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Judge for yourself: Maxim Shevchenko and the Caucasus

Maxim Shevchenko is the host of Sudite Sami (Judge for Yourself), a popular political talk show on the First Channel. Photo:

There are several popular political talk shows on Russian TV. One of them is Sudite Sami (Judge for Yourself) with Maxim Shevchenko, which airs on Thursday nights on the First Channel. Maxim Shevchenko, born in 1966, is a well-known Russian journalist and expert on religious movements. His show has become known for its polemical style and the participation of well-known political figures, writers, journalists, and scholars. Some recently discussed topics have included "The Tragedy of Tskhinval: The Guilty Are Named" (2 October 2009), which focused on the conclusions of the Tagliavini report on the August 2008 war in South Ossetia. The videos and transcripts of each episode can be found on the talk show's website (in Russian).

Shevchenko is also a member of the Public Chamber of the Russian Federation's Committee for International Relations and Freedom of Conscience and head of the Center for Strategic Research on Religion and Politics in the Modern World.

Maxim Shevchenko

From 1990 to 1992 he was a member of the political council of the Christian Democratic Union of Russia. He has been working in independent journalism since 1987 and is now one of the leading Russian journalists and a special correspondent in "hot spots" (in Afghanistan, Pakistan, Chechnya, Dagestan, Yugoslavia, Israel and Palestine). In 2000 Shevchenko founded the Strategic Research Center for Modern World Religion and Politics, an independent non-profit group which unites experts and analysts specializing in modern political, social and religious awareness issues.

As commentator for Channel One state television Shevchenko explained the killing of the journalist Anna Politkovskaya as "an attempt to provoke an Orange Revolution here."[45] In an interview in Georgian Times, he warned about Western designs on Ukraine and the Caucasus:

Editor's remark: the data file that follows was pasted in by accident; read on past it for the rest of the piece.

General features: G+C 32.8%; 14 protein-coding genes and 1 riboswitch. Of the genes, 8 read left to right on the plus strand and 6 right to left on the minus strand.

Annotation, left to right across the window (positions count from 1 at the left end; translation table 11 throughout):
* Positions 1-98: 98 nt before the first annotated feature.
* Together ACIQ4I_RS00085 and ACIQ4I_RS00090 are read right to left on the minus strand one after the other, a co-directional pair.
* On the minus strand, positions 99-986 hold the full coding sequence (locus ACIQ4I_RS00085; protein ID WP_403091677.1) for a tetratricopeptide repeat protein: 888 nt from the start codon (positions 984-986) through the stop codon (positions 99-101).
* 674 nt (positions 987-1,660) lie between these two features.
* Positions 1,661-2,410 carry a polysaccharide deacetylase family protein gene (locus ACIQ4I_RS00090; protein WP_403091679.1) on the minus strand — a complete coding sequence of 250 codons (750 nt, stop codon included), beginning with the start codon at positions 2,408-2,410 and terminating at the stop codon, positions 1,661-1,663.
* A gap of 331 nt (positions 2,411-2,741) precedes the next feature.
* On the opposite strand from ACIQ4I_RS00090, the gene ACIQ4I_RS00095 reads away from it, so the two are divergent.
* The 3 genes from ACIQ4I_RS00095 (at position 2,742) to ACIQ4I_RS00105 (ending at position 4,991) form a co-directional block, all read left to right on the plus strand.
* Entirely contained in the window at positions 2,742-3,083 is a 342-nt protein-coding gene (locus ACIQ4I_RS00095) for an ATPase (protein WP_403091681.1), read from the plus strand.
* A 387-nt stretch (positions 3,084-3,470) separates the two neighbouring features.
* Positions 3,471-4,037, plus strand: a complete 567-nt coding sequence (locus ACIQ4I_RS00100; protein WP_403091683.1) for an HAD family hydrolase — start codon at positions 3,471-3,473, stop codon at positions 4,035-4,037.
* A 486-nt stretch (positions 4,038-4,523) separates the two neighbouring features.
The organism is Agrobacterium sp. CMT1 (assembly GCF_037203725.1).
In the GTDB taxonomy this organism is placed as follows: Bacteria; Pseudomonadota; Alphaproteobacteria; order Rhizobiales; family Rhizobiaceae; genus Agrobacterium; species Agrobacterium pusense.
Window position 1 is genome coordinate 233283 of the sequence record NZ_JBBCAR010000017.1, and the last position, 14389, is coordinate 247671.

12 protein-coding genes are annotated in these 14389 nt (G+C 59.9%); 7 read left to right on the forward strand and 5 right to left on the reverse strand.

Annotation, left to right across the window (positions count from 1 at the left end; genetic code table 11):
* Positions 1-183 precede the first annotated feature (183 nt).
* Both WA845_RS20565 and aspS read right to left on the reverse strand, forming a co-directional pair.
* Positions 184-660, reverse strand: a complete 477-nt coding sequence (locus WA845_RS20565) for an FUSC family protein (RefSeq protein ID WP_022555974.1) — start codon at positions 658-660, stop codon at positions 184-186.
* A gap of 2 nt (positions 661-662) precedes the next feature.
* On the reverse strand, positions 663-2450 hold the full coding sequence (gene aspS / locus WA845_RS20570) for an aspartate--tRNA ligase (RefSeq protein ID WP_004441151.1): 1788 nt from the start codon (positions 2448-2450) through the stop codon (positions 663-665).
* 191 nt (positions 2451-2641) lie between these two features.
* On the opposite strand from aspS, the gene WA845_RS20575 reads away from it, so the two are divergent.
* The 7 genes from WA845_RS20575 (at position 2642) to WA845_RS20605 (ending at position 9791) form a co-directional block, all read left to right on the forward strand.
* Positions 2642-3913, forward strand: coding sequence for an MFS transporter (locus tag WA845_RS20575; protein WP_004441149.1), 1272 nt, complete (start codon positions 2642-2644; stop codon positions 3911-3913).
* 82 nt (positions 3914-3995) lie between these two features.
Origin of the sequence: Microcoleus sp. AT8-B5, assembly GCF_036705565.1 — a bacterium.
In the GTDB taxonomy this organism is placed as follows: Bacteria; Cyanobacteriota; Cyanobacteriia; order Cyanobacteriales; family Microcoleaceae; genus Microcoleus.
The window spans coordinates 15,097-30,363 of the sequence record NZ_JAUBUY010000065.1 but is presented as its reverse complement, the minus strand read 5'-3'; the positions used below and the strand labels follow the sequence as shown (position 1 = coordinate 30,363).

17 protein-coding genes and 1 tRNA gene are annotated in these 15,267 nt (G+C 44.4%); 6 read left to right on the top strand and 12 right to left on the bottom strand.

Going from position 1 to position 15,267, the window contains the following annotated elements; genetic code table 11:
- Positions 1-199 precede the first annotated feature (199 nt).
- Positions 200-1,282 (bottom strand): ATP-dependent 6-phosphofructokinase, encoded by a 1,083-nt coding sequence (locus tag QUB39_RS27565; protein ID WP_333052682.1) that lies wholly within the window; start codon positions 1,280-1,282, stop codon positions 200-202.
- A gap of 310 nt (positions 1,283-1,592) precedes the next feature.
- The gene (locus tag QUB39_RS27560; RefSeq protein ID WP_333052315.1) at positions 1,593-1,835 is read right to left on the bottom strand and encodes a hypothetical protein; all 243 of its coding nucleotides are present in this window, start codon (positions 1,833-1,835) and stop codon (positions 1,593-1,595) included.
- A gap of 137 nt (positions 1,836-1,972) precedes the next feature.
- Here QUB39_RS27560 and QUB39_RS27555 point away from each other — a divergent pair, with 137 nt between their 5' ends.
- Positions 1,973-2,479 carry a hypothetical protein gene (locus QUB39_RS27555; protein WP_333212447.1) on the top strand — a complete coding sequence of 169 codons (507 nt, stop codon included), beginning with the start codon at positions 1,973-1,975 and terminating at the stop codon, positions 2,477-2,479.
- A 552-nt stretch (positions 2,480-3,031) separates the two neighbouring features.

Q: How would you describe the political turmoil in Ukraine?

A: I think this is a coup attempt by the 'orange coalition' against the government and Rada (which expresses the interests of the majority of the Ukrainian population). The thing is that the 'orangists' hate Russia, the Russian language and the Orthodox Church in Eastern Ukraine to such an extent that they are ready to run the risk of a civil war. They have very radical ambitions – to fully Ukrainize Ukraine.

Q: What external forces support them? 

A: The West and Washington, certainly. The current crisis erupted in the wake of a visit by Timoshenko to Washington. She might have taken some pledge there: she promised that the 'orange' coalition would start shaping a common Ukraine out of a huge, diverse country. Besides this, she promised to distance Ukraine from Russia and Russian policy.

Q: Do you think US policy in Ukraine will be a failure?

A: Yes, absolutely.

Q: You said that the war between Iran and the US would have an indirect impact on Georgia as well. How is that? What threat should we expect?

A: You will be embroiled in the war, as you will be required to start a war with Abkhazia and South Ossetia. Any forceful measures will again drive the Georgian people to disaster and Georgia will be on the verge of further fragmentation. Only a stupid person cannot understand this.

Q: So, what do you think Georgia should do?

A: I cannot dictate to Georgia what it should do. It cannot ensure the return of its IDPS to Abkhazia without the help of Russia. Georgia will never be able to solve the issue with the help of Washington or Brussels and will engage into a more bloody war.[46]


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